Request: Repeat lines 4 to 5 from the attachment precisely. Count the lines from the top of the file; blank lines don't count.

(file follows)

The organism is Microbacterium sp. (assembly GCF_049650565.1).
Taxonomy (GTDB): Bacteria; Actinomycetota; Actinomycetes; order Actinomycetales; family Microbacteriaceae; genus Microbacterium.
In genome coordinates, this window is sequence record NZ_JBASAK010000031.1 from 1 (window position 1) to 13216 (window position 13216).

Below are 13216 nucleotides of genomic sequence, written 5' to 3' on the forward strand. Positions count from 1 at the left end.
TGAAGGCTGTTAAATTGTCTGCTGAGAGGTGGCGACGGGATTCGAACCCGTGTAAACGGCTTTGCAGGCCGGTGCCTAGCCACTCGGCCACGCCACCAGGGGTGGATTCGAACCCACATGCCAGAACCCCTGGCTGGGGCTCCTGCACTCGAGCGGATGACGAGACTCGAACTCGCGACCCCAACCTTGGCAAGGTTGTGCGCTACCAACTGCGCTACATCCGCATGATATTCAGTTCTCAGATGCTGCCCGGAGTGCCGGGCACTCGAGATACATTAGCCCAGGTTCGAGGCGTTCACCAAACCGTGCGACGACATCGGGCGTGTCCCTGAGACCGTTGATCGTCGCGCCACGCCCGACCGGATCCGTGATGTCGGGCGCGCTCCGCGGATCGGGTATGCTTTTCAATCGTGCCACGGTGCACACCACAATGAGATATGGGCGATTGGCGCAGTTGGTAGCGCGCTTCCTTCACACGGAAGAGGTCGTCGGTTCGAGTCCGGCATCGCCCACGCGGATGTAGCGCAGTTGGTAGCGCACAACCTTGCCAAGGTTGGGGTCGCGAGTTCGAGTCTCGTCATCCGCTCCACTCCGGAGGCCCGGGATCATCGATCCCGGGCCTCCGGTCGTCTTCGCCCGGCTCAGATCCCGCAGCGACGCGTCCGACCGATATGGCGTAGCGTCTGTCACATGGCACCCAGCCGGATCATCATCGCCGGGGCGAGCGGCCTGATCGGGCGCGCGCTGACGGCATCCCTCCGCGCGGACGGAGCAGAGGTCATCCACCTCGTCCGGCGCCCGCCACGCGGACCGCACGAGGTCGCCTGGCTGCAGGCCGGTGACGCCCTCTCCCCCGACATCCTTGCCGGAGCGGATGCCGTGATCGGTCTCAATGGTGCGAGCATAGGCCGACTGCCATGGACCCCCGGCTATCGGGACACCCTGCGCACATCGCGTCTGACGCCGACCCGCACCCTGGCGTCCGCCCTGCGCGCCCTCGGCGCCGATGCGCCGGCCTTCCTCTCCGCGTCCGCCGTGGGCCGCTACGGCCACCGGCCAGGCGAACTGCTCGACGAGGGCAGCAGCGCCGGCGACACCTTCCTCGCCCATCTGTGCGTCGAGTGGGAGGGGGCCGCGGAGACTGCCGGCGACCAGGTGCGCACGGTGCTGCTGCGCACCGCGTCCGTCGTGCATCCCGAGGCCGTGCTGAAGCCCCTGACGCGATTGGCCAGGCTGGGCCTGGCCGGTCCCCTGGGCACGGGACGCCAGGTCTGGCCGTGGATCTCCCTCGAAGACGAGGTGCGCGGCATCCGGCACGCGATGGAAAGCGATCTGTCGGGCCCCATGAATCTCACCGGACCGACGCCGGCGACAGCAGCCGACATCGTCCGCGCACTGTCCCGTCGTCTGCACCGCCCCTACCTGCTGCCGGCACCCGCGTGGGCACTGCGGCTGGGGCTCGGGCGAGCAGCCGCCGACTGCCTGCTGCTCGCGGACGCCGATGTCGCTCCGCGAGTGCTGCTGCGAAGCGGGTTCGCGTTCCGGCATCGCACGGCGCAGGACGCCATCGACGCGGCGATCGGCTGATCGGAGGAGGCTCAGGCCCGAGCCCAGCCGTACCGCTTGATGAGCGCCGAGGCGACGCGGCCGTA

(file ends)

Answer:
Below are 13216 nucleotides of genomic sequence, written 5' to 3' on the forward strand. Positions count from 1 at the left end.
TGAAGGCTGTTAAATTGTCTGCTGAGAGGTGGCGACGGGATTCGAACCCGTGTAAACGGCTTTGCAGGCCGGTGCCTAGCCACTCGGCCACGCCACCAGGGGTGGATTCGAACCCACATGCCAGAACCCCTGGCTGGGGCTCCTGCACTCGAGCGGATGACGAGACTCGAACTCGCGACCCCAACCTTGGCAAGGTTGTGCGCTACCAACTGCGCTACATCCGCATGATATTCAGTTCTCAGATGCTGCCCGGAGTGCCGGGCACTCGAGATACATTAGCCCAGGTTCGAGGCGTTCACCAAACCGTGCGACGACATCGGGCGTGTCCCTGAGACCGTTGATCGTCGCGCCACGCCCGACCGGATCCGTGATGTCGGGCGCGCTCCGCGGATCGGGTATGCTTTTCAATCGTGCCACGGTGCACACCACAATGAGATATGGGCGATTGGCGCAGTTGGTAGCGCGCTTCCTTCACACGGAAGAGGTCGTCGGTTCGAGTCCGGCATCGCCCACGCGGATGTAGCGCAGTTGGTAGCGCACAACCTTGCCAAGGTTGGGGTCGCGAGTTCGAGTCTCGTCATCCGCTCCACTCCGGAGGCCCGGGATCATCGATCCCGGGCCTCCGGTCGTCTTCGCCCGGCTCAGATCCCGCAGCGACGCGTCCGACCGATATGGCGTAGCGTCTGTCACATGGCACCCAGCCGGATCATCATCGCCGGGGCGAGCGGCCTGATCGGGCGCGCGCTGACGGCATCCCTCCGCGCGGACGGAGCAGAGGTCATCCACCTCGTCCGGCGCCCGCCACGCGGACCGCACGAGGTCGCCTGGCTGCAGGCCGGTGACGCCCTCTCCCCCGACATCCTTGCCGGAGCGGATGCCGTGATCGGTCTCAATGGTGCGAGCATAGGCCGACTGCCATGGACCCCCGGCTATCGGGACACCCTGCGCACATCGCGTCTGACGCCGACCCGCACCCTGGCGTCCGCCCTGCGCGCCCTCGGCGCCGATGCGCCGGCCTTCCTCTCCGCGTCCGCCGTGGGCCGCTACGGCCACCGGCCAGGCGAACTGCTCGACGAGGGCAGCAGCGCCGGCGACACCTTCCTCGCCCATCTGTGCGTCGAGTGGGAGGGGGCCGCGGAGACTGCCGGCGACCAGGTGCGCACGGTGCTGCTGCGCACCGCGTCCGTCGTGCATCCCGAGGCCGTGCTGAAGCCCCTGACGCGATTGGCCAGGCTGGGCCTGGCCGGTCCCCTGGGCACGGGACGCCAGGTCTGGCCGTGGATCTCCCTCGAAGACGAGGTGCGCGGCATCCGGCACGCGATGGAAAGCGATCTGTCGGGCCCCATGAATCTCACCGGACCGACGCCGGCGACAGCAGCCGACATCGTCCGCGCACTGTCCCGTCGTCTGCACCGCCCCTACCTGCTGCCGGCACCCGCGTGGGCACTGCGGCTGGGGCTCGGGCGAGCAGCCGCCGACTGCCTGCTGCTCGCGGACGCCGATGTCGCTCCGCGAGTGCTGCTGCGAAGCGGGTTCGCGTTCCGGCATCGCACGGCGCAGGACGCCATCGACGCGGCGATCGGCTGATCGGAGGAGGCTCAGGCCCGAGCCCAGCCGTACCGCTTGATGAGCGCCGAGGCGACGCGGCCGTA